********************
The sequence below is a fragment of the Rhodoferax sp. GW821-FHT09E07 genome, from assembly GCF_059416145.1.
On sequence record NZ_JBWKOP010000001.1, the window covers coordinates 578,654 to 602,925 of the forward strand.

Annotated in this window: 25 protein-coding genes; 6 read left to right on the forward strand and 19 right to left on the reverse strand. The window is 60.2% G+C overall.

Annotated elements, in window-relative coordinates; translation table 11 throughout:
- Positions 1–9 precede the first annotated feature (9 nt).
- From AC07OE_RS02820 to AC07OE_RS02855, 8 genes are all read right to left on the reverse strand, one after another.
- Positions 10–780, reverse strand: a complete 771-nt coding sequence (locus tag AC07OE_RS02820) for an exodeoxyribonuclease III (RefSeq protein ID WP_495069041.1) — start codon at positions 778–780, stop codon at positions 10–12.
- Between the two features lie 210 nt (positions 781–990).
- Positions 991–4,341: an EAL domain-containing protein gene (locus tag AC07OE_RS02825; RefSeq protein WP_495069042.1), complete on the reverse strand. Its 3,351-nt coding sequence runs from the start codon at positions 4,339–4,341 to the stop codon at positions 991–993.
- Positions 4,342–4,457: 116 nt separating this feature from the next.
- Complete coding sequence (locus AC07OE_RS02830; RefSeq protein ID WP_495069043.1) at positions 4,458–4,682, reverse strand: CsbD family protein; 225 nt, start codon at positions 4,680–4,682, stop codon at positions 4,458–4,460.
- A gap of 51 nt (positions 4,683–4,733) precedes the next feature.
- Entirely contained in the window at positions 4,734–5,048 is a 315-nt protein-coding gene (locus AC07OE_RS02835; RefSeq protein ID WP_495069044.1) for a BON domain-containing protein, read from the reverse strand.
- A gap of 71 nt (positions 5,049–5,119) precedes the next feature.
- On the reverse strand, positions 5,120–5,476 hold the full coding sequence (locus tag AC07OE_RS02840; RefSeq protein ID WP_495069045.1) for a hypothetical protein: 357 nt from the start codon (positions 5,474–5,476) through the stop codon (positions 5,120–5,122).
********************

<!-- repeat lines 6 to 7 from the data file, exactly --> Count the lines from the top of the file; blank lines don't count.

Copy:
- From AC07OE_RS02820 to AC07OE_RS02855, 8 genes are all read right to left on the reverse strand, one after another.
- Positions 10–780, reverse strand: a complete 771-nt coding sequence (locus tag AC07OE_RS02820) for an exodeoxyribonuclease III (RefSeq protein ID WP_495069041.1) — start codon at positions 778–780, stop codon at positions 10–12.